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Global Business and Financial Cycles: A Tale of Two Capital Account Regimes

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Authors
Julien Acalin; Alessandro Rebucci
Issue Date
2020
Publisher
Institute of Economic Research, Seoul National University
Citation
Seoul Journal of Economics, Vol.33 No.3, pp.395
Keywords
Business CyclesEquity returnsGlobal Financial CycleFactor-modelsPanel VARsChinaSouth Korea
Abstract
Using a new equity price-based measure of the global financial cycle, this paper evaluates the relative importance of global financial shocks for quarterly equity returns and output growths in a large sample of advanced and emerging economies, as well as in South Korea and China–two countries on different sides of the trilemma triangle of international finance. We document that global financial shocks in both China and South Korea explain a substantial share of equity return variability (20 and 50 percent of total variance, respectively), but a much smaller portion of real output fluctuations (less than 10 percent in Korea and negligible in the case of China). We also find that the combination of a closer capital account and a more rigid exchange rate regime, as in China, is associated with some costs in terms of diversification opportunities quantified by very large exposures to domestic financial and real shocks, dwarfing the contribution of any other shock in the model. More surprisingly, the combination of a relatively open capital account and a flexible exchange rate, as in South Korea, not only is associated with a higher exposure to the global financial cycle than in China but also with a significant incidence of domestic financial shocks on output fluctuations.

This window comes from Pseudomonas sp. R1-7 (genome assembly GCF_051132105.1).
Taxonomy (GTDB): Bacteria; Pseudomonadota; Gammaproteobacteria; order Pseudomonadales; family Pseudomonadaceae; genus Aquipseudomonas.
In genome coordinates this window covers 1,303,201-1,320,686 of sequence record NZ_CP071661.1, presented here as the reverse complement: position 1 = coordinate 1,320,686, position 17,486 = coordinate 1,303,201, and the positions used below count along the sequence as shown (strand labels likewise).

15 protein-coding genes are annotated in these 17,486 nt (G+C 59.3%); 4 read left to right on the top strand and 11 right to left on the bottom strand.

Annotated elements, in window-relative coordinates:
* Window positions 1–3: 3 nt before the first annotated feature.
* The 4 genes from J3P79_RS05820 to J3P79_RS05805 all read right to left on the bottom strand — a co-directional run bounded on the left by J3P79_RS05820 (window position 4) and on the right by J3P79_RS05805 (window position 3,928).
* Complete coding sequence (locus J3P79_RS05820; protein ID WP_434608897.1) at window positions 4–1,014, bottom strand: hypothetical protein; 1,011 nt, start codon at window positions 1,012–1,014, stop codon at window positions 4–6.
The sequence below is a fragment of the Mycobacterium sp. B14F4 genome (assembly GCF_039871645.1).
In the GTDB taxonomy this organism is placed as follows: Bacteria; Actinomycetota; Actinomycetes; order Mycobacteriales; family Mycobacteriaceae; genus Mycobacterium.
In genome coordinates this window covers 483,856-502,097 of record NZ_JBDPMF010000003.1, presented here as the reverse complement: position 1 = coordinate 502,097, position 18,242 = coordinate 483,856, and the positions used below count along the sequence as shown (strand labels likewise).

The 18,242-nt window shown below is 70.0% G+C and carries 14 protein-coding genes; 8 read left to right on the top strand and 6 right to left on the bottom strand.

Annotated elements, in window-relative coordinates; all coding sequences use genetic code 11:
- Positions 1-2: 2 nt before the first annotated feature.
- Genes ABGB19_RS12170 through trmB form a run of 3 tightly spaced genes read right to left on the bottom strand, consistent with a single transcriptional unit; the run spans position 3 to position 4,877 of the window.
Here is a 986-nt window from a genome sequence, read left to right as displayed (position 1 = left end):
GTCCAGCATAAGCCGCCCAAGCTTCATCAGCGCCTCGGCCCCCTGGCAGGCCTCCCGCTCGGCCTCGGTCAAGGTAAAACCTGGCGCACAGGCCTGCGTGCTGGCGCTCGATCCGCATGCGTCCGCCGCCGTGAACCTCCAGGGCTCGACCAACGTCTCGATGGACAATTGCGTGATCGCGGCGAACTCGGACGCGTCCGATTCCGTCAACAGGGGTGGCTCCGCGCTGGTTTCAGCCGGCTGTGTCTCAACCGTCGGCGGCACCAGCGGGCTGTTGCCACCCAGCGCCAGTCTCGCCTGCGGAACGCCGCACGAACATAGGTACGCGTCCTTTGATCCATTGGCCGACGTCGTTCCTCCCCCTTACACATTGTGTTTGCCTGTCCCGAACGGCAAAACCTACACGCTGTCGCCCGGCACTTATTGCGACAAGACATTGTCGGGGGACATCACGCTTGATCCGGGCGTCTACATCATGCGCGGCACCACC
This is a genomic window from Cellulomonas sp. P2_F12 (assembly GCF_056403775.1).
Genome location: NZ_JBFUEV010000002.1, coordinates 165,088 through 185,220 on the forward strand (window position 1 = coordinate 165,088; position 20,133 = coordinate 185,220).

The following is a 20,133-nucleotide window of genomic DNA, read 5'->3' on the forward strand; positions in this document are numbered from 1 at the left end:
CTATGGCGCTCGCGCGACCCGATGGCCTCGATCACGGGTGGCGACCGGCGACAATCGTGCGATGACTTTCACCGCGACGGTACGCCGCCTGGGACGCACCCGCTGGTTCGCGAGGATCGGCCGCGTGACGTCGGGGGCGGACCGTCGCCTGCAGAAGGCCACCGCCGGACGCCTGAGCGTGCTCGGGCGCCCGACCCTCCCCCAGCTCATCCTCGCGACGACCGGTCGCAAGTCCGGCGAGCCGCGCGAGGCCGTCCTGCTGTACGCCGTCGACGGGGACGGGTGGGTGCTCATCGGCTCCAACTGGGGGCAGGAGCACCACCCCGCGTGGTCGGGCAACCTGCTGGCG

ISSN
1225-0279
Language
English
URI
https://hdl.handle.net/10371/171375
DOI
https://doi.org/10.22904/sje.2020.33.3.006
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College of Social Sciences (사회과학대학)Institute of Economics Research (경제연구소)Seoul Journal of EconomicsSeoul Journal of Economics vol.33 no.1~4 (2020)
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